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Frontier Railroads

24 Jan 2016

eradifyerao

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As the sun beat heartily down on the dry desert prairie land, the pangs and grunts of workers defined the atmosphere. The Railroad tycoons from San Francisco had recruited work-desperate gold-rushers and Chinese immigrant laborers in to build the rails that would carry civilization from East coast to west. Having seen the effects of the “boom towns” as a result of gold discovered on the Panhandle, Blue collared men sought out the labor-adapted specialty of men from among the hard-working gold seekers. The bridge of the East to the West by way of the Steam engine train would undoubtedly be a monumental success. The wages paid out to railroad constructors was of virtually no consequence. “UGHH!” Came the sound of five burly men hoisting a 30′ length of steel up to waist height from the stock pile to the presently-unfinished track, laying it down on the left side, on top of the thick wood ties. The grade was being developed by another group a couple miles ahead.

The year was 1866, and President Lincoln had his hand’s chalk full with the war, and arousing Congress to pass bills for the benefit of the people in America, the massive move into the northwest known as the “Oregon Trail”, and the discovery of gold actually laying on the ground in the resource-rich land of California in 1849. Lincoln felt pressured to grant statehood to the occupants of California, lest they unite together and form a coalition, of which the results could clearly be imagined in light of recent events. America had been propelled into a massive ‘growth spurt’ with the industrial revolution. The mechanical ingenuity of the steam engine permitted the steam locomotive to give a dramatic, and provocative new overhaul to what had begun as such a simple union of individual state communities. What would the other nations think as they now saw the adventurous, and rowdy American’s expanding their expression of liberty by taking advantage of the great landmass beneath them?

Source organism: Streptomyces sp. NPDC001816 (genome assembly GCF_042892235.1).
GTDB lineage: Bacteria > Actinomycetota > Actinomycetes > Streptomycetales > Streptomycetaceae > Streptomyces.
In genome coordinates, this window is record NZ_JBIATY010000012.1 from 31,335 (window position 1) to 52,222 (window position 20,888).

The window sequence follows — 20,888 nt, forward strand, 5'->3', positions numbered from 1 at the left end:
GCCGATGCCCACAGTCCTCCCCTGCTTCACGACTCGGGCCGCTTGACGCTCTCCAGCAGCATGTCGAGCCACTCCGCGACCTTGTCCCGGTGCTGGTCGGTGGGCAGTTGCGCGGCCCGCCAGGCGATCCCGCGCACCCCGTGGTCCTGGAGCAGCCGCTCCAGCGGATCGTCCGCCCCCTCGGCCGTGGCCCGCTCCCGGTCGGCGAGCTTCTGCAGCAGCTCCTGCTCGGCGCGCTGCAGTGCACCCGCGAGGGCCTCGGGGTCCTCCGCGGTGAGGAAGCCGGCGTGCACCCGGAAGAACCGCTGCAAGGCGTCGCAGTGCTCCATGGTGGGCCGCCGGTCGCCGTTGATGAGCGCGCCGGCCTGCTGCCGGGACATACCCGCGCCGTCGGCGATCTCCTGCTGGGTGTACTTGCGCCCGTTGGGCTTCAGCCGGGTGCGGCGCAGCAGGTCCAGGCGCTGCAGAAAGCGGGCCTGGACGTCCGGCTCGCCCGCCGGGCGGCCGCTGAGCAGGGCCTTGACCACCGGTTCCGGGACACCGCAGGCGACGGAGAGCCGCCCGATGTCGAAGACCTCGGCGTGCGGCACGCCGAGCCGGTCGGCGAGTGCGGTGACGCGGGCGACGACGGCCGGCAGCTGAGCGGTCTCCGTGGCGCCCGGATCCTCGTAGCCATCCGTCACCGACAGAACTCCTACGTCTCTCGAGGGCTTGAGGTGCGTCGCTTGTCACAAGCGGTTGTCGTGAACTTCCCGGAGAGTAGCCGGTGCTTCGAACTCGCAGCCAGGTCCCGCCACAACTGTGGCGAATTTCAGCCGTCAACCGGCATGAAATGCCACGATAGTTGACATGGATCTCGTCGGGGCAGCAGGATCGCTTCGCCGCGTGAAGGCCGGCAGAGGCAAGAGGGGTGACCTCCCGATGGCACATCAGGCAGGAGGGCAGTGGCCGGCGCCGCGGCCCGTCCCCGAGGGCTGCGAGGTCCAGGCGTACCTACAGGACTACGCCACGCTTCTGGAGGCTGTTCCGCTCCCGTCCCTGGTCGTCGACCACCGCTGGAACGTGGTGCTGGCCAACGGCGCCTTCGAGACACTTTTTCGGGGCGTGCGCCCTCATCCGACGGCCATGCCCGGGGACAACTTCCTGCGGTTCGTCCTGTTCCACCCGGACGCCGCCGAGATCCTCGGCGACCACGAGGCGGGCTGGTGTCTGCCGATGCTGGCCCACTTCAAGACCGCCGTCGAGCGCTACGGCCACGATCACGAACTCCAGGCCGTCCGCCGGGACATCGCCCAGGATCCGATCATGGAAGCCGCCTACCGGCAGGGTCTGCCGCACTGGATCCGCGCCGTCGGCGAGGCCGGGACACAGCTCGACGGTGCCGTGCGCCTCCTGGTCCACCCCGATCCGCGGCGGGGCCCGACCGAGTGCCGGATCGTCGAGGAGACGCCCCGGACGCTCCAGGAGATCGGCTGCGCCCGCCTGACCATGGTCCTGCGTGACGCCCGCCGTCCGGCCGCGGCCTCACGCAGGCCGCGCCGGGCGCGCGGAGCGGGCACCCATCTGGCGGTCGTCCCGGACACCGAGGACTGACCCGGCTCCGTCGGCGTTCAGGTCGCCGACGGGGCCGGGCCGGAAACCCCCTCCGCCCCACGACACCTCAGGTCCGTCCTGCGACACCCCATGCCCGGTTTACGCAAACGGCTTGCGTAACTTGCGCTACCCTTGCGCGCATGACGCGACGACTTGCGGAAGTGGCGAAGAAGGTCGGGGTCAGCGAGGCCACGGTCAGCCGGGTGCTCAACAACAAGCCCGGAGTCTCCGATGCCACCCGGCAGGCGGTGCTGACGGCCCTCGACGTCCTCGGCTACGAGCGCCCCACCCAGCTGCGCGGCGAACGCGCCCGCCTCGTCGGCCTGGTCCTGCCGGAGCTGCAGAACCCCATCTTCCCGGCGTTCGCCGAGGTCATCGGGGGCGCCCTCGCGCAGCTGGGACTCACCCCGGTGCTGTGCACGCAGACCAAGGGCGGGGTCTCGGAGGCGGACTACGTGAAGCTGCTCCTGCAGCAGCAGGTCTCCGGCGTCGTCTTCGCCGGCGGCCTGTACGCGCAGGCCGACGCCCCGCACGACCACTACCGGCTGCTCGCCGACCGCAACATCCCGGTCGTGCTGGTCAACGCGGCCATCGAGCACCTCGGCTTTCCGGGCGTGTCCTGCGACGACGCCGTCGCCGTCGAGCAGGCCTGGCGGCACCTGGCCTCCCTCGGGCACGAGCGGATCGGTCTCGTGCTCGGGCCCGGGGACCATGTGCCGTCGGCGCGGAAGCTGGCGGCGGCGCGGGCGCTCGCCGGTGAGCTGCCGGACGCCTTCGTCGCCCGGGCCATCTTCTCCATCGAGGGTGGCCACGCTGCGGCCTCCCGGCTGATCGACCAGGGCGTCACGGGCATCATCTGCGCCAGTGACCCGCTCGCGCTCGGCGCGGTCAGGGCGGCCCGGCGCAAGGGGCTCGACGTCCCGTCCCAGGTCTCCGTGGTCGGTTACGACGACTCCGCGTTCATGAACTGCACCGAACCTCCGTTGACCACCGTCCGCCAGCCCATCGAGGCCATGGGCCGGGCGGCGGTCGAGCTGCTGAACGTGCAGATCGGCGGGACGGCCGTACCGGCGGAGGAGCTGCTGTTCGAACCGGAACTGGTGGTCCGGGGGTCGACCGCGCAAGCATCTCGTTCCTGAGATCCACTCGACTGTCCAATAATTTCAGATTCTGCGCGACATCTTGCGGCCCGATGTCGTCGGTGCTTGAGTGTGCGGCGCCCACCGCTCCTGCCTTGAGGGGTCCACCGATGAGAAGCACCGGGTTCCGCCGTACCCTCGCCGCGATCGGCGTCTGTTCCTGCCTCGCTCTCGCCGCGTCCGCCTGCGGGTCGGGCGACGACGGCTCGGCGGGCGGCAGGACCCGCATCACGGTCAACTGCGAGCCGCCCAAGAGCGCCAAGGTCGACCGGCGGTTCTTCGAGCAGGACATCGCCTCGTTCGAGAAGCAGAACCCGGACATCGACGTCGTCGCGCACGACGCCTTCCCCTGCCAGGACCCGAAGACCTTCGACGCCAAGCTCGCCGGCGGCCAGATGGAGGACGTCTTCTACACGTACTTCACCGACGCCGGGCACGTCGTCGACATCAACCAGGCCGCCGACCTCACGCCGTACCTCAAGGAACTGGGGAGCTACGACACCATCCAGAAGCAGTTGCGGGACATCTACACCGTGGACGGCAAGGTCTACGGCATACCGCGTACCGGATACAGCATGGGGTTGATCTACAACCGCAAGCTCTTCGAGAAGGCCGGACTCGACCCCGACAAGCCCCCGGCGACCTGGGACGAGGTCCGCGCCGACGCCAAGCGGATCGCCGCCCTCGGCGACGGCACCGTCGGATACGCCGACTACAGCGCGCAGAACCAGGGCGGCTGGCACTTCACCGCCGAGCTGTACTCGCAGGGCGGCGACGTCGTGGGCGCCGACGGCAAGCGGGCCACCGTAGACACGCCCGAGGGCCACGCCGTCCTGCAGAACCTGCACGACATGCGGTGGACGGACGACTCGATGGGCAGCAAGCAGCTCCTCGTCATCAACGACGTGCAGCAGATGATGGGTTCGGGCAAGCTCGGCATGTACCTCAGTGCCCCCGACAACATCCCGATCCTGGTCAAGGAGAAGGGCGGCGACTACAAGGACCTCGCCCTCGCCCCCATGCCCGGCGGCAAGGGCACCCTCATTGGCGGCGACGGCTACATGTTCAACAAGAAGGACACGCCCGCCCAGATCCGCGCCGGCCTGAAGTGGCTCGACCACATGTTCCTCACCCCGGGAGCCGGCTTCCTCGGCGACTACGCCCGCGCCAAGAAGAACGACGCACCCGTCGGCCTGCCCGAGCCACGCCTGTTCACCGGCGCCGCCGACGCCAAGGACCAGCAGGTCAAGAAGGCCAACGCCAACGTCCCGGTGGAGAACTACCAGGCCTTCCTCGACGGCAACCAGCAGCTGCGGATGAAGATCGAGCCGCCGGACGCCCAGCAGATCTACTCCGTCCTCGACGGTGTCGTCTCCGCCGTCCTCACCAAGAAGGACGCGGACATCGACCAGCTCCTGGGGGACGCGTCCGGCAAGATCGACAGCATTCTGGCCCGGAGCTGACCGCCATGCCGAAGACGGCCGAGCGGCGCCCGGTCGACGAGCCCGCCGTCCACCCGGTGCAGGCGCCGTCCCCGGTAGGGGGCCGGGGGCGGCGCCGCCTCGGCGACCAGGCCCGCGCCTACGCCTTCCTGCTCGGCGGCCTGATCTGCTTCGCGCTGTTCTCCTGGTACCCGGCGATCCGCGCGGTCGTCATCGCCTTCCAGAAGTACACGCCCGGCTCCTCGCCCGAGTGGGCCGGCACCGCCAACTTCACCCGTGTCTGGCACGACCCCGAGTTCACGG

Flannels were drenched with sweat as men produced the means of eventual locomotion. Men on horseback oversaw production, and inspected the finished track to ensue in met Southern Pacific Railroad specifications. “Casper says the contractor is on a strict deadline. He might push us right on into the night…” Mendez told his sun-beaten friend Carlson. “Well, then we can expect some decent overtime pay.” Mendez and Carlson returned from their lunch break along with the other fifty men on the sight of one of the greatest train track construction projects known in the United States. “What’ll you do with your pay when this is over, Carlson?” Carlson looked up to Mendez to imply work couldn’t happen with Mendez’ vocal cords. Mendez took two railroad ties in each arm and followed Carlson and Casper to the sand-based foundation laid out on the ground in a neat fashion for the next phase of track assembly to take place. The contractor, Daniel Fergeson, a blue-collar man on horse back from San Francisco hailed the men by putting two fingers to his mouth and releasing a whistle to be heard as far as a mile and a half away. “LISTEN UP BOYS! OUR EMPLOYER, SOUTHERN PACIFIC RAILROAD, IS ASKING US TO MEET A DEADLINE. OVERTIME PAY WILL BE GIVEN.”

Days were spent at this aggressive endeavor persisted by the pursuit of success by the entrepreneur, pay for the worker – but progress for American society. The workforce approached a mountain. The Sierra Nevada Mountains. The surveyor’s had know of this complication, and the hard rock was being slowly penetrated. “PROGRESS WILL SLOW ON OUR TRACKS MEN… WE WAIT ON THE MINER’S NOW…” Jinsu and Wong braced the inner-lining of the newly-created cave. “Nician Maiguran…” Jinsu knew the power of gun-powder – and not just because he was instructed to use it by his Southern Pacific Railroad task master. Jinsu came from Shenzhen, in the Guangdong province of China. His father worked with gun powder by trade, making “Chunjie” (Spring Festival) paraphernalia. Times became tough for Jinsu’s family, as the Qing dynasty was crumbling, and the Opium wars were ever present. Word had reached China that work was available in America, and a ship had come to recruit workers. The American’s had seen the reliability of Chinese workers in the extreme conditions of summer heat. The Chinese were also willing to work for less then American’s were.